Echoing Quiet author Susan Cain's point that the loudest people don't have the best ideas and can, in fact, hamstring the ideas generation process.
"Vocal, overconfident team members have a disproportionate influence while shy contributors lose faith in their own proposals," Jarrett writes, drawing from a Swiss and Hungarian study.
The solution: make sure everyone involved notes their ideas and prediction before the discussion--and influencing--begins.
When teams fail on projects, companies will make inquiries to find out what went wrong. Jarrett writes that the downfall is often caused by project groups growing isolated and inward-looking, a symptom of the "unrealistic optimism that often bedevils creative teams."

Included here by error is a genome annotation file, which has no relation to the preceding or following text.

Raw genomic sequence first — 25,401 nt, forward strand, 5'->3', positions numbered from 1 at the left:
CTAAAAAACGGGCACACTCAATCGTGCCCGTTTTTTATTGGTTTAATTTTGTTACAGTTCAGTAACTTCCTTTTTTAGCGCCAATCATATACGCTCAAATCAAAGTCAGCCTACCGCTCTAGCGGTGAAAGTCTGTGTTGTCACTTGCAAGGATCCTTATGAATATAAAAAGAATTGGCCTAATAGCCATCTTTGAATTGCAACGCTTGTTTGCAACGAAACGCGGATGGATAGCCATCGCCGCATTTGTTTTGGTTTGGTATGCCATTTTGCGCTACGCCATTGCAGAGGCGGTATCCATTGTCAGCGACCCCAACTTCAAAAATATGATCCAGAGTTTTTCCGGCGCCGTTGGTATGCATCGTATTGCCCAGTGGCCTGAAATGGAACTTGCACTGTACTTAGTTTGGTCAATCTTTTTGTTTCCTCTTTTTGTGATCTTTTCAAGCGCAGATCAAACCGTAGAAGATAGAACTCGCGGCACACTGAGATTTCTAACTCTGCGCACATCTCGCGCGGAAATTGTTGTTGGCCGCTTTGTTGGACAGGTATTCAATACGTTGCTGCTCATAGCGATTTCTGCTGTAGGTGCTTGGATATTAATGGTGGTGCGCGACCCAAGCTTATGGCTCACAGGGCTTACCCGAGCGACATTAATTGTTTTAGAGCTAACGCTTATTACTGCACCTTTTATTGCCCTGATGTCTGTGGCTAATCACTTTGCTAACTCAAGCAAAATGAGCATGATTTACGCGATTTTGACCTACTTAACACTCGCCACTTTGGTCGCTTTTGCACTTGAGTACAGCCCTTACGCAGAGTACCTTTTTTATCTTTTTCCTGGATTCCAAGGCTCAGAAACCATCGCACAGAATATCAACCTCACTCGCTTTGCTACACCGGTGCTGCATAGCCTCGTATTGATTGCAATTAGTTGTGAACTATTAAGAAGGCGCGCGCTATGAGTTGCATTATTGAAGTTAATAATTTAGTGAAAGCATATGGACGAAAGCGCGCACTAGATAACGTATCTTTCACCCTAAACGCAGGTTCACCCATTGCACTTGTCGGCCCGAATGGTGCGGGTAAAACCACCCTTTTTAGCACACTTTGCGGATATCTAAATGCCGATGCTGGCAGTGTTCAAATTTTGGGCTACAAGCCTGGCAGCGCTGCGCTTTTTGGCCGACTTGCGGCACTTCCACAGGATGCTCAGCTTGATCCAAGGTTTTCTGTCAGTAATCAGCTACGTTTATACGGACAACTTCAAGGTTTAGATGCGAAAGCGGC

To tackle this, Jarrett suggests a bit of healthy incredulity from decisions researcher Gary Klein: air out reservations with a "pre-mortem," a thought experiment where members forecast that their project fell apart in the future--and then backtrack to the present to find out why.
If you're having meetings, research suggests that you need them to be crisp. Jarrett notes a 2011 study that found that 367 American employees across industries didn't care so much about how long a meeting lasted, but whether it started and ended on time.
And when in a week should you have a meeting? According to a 2009 analysis by scheduling service When Is Good, people's flexibility peaks at 3 p.m. on Tuesdays.
So we'll see you in the conference room then. Hope you have your pre-mortem ready.
[Image: Flickr user Patrick Hoesly]